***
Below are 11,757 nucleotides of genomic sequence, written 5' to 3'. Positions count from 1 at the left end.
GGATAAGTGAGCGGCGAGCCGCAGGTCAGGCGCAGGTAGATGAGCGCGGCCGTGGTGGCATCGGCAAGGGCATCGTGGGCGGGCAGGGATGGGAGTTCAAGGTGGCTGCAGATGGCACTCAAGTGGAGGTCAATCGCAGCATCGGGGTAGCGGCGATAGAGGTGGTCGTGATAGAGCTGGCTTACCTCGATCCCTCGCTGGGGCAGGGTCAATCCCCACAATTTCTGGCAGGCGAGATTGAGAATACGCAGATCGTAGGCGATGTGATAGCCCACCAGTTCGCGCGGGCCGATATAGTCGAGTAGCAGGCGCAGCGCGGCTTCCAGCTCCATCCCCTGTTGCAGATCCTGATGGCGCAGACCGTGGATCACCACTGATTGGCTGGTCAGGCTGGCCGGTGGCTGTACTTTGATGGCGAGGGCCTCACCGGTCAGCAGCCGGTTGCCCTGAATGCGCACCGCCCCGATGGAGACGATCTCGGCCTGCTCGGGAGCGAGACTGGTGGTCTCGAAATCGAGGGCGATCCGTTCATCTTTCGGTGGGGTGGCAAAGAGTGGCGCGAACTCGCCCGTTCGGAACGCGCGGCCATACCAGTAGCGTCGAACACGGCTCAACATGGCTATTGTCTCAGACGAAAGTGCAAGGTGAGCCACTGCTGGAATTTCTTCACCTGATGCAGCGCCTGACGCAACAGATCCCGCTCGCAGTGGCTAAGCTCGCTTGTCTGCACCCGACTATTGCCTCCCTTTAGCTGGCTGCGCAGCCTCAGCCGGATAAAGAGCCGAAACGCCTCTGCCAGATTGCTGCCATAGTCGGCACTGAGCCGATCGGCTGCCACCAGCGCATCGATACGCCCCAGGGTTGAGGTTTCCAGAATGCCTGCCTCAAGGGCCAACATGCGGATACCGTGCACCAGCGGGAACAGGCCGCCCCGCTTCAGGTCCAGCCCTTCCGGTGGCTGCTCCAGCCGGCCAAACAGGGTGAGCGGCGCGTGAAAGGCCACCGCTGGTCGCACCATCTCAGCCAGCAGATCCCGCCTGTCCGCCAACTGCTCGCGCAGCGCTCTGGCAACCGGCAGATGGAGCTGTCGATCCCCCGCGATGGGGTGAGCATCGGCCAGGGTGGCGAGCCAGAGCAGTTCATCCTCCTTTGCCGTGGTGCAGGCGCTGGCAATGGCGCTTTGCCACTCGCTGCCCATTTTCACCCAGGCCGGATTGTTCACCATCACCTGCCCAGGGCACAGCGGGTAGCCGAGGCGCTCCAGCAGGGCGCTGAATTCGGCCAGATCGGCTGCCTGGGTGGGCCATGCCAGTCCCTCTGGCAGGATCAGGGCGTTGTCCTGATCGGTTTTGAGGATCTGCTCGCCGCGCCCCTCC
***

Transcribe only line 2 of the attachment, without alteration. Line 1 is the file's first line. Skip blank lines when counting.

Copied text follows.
GGATAAGTGAGCGGCGAGCCGCAGGTCAGGCGCAGGTAGATGAGCGCGGCCGTGGTGGCATCGGCAAGGGCATCGTGGGCGGGCAGGGATGGGAGTTCAAGGTGGCTGCAGATGGCACTCAAGTGGAGGTCAATCGCAGCATCGGGGTAGCGGCGATAGAGGTGGTCGTGATAGAGCTGGCTTACCTCGATCCCTCGCTGGGGCAGGGTCAATCCCCACAATTTCTGGCAGGCGAGATTGAGAATACGCAGATCGTAGGCGATGTGATAGCCCACCAGTTCGCGCGGGCCGATATAGTCGAGTAGCAGGCGCAGCGCGGCTTCCAGCTCCATCCCCTGTTGCAGATCCTGATGGCGCAGACCGTGGATCACCACTGATTGGCTGGTCAGGCTGGCCGGTGGCTGTACTTTGATGGCGAGGGCCTCACCGGTCAGCAGCCGGTTGCCCTGAATGCGCACCGCCCCGATGGAGACGATCTCGGCCTGCTCGGGAGCGAGACTGGTGGTCTCGAAATCGAGGGCGATCCGTTCATCTTTCGGTGGGGTGGCAAAGAGTGGCGCGAACTCGCCCGTTCGGAACGCGCGGCCATACCAGTAGCGTCGAACACGGCTCAACATGGCTATTGTCTCAGACGAAAGTGCAAGGTGAGCCACTGCTGGAATTTCTTCACCTGATGCAGCGCCTGACGCAACAGATCCCGCTCGCAGTGGCTAAGCTCGCTTGTCTGCACCCGACTATTGCCTCCCTTTAGCTGGCTGCGCAGCCTCAGCCGGATAAAGAGCCGAAACGCCTCTGCCAGATTGCTGCCATAGTCGGCACTGAGCCGATCGGCTGCCACCAGCGCATCGATACGCCCCAGGGTTGAGGTTTCCAGAATGCCTGCCTCAAGGGCCAACATGCGGATACCGTGCACCAGCGGGAACAGGCCGCCCCGCTTCAGGTCCAGCCCTTCCGGTGGCTGCTCCAGCCGGCCAAACAGGGTGAGCGGCGCGTGAAAGGCCACCGCTGGTCGCACCATCTCAGCCAGCAGATCCCGCCTGTCCGCCAACTGCTCGCGCAGCGCTCTGGCAACCGGCAGATGGAGCTGTCGATCCCCCGCGATGGGGTGAGCATCGGCCAGGGTGGCGAGCCAGAGCAGTTCATCCTCCTTTGCCGTGGTGCAGGCGCTGGCAATGGCGCTTTGCCACTCGCTGCCCATTTTCACCCAGGCCGGATTGTTCACCATCACCTGCCCAGGGCACAGCGGGTAGCCGAGGCGCTCCAGCAGGGCGCTGAATTCGGCCAGATCGGCTGCCTGGGTGGGCCATGCCAGTCCCTCTGGCAGGATCAGGGCGTTGTCCTGATCGGTTTTGAGGATCTGCTCGCCGCGCCCCTCC